Touring in support of their 2016 album “Collateral,” this trio of the same name brought their improvisational showcase to the MUN School of Music on November 9.
Presented by MUN, the Sound Symposium, and the International Institute for Critical Studies in Improvisation, Sam Shalabi, Norm Adams, and Tim Crofts played for a small but dedicated gathering of music lovers on a very rainy evening.
Hitting the floor at 8 p.m., Shalabi, Adams and Crofts took their places at their respective instruments – guitar and oud, cello, and piano. This was my first time seeing or hearing an oud.
Prior to the show, Wikipedia informed me that an oud is “short lute-type, pear-shaped stringed instrument,” also deemed the most important instrument in Middle Eastern music.
As they started, I was unsure if the band was simply tuning up or if the show was underway. I’ll just go ahead now and admit my unfamiliarity with experimental free jazz, and improvisational musical groups. I was lost in a new musical territory, and I didn’t have a map.
I’ll just go ahead now and admit my unfamiliarity with experimental free jazz, and improvisational musical groups. I was lost in a new musical territory, and I didn’t have a map.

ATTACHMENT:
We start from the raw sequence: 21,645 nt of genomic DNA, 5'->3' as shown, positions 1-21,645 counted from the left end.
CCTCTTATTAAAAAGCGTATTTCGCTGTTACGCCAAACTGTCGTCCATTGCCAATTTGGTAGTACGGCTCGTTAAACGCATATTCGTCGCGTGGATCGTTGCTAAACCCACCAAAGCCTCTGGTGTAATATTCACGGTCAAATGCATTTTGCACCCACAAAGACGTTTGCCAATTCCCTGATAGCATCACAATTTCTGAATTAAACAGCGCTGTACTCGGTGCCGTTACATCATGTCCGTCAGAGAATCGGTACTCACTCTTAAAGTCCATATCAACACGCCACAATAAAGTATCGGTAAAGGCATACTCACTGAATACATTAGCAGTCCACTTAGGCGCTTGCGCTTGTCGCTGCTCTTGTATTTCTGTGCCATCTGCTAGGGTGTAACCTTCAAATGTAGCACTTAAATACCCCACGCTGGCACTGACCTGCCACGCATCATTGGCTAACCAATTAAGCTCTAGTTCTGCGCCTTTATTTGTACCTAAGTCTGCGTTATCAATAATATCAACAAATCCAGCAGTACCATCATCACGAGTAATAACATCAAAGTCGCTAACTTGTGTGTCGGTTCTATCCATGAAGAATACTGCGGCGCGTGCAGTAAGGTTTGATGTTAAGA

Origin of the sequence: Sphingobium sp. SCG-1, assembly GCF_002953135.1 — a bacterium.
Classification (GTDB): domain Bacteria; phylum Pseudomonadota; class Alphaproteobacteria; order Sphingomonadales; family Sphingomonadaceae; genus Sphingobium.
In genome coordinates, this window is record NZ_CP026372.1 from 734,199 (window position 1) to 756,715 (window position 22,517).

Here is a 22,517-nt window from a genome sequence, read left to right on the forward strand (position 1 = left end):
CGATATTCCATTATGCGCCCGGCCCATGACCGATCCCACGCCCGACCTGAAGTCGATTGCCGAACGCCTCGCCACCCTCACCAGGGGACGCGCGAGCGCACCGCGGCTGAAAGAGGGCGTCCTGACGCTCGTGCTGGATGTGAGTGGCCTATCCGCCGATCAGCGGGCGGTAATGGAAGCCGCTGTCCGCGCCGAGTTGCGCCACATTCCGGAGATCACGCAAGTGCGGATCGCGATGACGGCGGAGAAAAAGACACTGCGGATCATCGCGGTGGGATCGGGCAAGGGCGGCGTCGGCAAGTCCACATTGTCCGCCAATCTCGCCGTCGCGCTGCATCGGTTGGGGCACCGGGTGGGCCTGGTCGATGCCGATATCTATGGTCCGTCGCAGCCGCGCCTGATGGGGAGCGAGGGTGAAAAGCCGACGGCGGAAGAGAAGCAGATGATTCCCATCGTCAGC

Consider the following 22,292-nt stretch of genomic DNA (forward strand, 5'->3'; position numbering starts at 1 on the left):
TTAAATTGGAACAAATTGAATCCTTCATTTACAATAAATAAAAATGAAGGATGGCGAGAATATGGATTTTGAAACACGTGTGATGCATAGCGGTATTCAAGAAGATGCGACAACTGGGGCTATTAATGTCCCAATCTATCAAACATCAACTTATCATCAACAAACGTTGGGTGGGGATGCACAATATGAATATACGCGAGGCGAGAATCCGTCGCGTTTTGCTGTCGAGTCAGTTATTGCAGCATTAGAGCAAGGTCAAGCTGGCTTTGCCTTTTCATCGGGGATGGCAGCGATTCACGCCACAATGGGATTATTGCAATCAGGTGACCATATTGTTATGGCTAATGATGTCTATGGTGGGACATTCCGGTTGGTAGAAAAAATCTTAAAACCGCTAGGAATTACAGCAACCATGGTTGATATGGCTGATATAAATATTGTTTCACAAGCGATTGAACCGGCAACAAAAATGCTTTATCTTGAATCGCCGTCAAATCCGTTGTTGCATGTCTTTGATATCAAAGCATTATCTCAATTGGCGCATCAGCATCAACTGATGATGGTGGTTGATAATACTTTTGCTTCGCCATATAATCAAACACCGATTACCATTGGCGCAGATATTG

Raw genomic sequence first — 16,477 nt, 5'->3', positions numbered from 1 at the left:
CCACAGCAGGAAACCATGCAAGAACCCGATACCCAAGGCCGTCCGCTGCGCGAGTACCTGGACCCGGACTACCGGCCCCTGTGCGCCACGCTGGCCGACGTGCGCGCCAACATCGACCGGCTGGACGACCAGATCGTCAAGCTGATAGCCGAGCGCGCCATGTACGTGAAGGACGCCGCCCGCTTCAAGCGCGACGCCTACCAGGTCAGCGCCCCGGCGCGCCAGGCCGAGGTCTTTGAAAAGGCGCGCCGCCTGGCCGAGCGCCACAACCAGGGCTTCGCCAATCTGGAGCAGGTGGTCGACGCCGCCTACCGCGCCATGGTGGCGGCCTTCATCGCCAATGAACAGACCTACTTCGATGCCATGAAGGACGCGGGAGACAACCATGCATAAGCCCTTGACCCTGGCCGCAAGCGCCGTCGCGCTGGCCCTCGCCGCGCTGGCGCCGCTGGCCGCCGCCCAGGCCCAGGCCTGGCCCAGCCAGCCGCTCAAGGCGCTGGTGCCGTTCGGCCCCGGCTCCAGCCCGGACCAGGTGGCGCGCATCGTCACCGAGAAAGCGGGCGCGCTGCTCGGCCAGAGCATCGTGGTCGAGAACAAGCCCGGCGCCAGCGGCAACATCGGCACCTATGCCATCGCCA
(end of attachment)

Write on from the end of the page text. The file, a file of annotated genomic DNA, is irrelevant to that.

On the far right, Crofts was elbow deep in the piano, fiddling with its inner workings. He incorporated various mallets, chains, chunks of wood, cymbals and even a billiards ball into his varied approach, emitting sounds I never knew a piano could make. The band played for fifteen minutes before Crofts even touched the keys.
Further left, Adams and Shalabi were executing numerous alternative approaches to their instruments. A soft, low, droning hum climbed into a chaotic crescendo, culminating in an inexplicable climax, only to simply begin again, but never to be executed in the same manner twice.
Like Crofts, they had a number of tools at their disposal. Shalabi experimented with a distortion pedal, continuously changing the tuning of his guitar or oud, from which he switched back and forth throughout the performance. Adams used what appeared to be clothespins to group his cello strings together, reworking his instrument to fit whatever atmosphere he wanted to create at that moment.
My ears and eyes careened around the stage, darting from one musician to the next, isolating their unique individual sound, and trying to make sense of everything at once. This was a wild ride – a symphonic rollercoaster, if you will.
I aurally hallucinated: wailing ambulances, crying cats, rolling thunder, sonar beeps, a static-y radio, a clacking typewriter, the Lucasfilm THX intro sound. A gong, harpsichord, saxophone, a twanging mouth harp.
This entire experience felt like an optical illusion that kept throwing me for a loop, but captivating my senses in its seemingly random absurdity that hit in waves of musical sensibilities.
“Collateral” is art, in the beautifully conflicting sense that art has no standard definition.
What is “music,” anyway, if not just a collection of sounds? What is “art” if not an experience that invokes the senses and elicits a mental, physical, or emotional response? What is Collateral? And who am I to tell you what’s what?